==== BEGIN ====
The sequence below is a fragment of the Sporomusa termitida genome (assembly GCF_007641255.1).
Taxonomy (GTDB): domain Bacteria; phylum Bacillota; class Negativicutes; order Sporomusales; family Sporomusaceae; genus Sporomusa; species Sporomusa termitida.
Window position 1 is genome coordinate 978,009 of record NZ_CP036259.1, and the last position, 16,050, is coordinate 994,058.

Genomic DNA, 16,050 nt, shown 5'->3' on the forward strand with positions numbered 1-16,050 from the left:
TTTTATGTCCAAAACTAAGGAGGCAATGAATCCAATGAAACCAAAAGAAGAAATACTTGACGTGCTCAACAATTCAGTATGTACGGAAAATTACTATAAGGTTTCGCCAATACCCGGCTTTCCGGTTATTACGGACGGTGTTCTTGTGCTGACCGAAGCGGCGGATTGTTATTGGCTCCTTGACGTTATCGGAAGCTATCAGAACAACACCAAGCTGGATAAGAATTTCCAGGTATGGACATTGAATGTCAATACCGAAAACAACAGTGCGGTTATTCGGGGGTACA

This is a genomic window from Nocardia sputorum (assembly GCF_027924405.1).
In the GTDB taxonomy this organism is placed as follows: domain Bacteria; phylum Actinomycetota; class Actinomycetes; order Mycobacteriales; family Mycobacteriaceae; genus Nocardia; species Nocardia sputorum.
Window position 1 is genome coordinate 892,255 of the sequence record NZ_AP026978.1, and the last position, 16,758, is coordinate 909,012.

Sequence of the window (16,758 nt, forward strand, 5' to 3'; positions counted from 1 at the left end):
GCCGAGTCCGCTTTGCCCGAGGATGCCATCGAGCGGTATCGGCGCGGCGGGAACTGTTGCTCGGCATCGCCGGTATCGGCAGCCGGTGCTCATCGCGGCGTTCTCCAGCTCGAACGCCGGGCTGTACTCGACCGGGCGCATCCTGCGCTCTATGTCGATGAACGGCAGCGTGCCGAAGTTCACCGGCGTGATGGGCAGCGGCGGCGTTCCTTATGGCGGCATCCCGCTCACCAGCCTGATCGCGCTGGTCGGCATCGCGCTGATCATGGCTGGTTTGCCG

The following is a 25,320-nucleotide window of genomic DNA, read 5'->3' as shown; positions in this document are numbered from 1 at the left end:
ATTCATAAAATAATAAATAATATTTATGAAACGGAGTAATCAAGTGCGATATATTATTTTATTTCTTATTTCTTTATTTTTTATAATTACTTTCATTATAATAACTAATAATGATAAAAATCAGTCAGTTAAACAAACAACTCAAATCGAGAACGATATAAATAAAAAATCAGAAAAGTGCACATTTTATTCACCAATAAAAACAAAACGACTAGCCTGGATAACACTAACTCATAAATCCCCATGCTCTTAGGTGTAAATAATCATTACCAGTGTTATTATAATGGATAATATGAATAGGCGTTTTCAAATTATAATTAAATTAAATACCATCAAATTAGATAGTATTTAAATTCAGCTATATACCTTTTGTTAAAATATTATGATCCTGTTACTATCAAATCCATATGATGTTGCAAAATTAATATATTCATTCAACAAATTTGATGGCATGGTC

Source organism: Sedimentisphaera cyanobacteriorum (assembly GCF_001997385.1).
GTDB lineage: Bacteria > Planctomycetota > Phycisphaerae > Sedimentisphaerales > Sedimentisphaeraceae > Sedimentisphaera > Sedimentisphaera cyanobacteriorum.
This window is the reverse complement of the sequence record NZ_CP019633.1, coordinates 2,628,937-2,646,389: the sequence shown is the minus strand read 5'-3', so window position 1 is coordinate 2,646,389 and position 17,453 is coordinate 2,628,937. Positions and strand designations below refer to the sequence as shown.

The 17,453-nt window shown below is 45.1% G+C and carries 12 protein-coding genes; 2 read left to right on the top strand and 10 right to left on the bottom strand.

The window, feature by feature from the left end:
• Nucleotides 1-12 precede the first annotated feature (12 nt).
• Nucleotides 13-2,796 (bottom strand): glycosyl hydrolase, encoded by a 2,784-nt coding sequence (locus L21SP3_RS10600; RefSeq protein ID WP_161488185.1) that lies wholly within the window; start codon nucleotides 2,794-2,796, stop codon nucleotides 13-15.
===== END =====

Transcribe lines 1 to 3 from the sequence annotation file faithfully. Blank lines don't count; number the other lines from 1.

The sequence below is a fragment of the Sporomusa termitida genome (assembly GCF_007641255.1).
Taxonomy (GTDB): domain Bacteria; phylum Bacillota; class Negativicutes; order Sporomusales; family Sporomusaceae; genus Sporomusa; species Sporomusa termitida.
Window position 1 is genome coordinate 978,009 of record NZ_CP036259.1, and the last position, 16,050, is coordinate 994,058.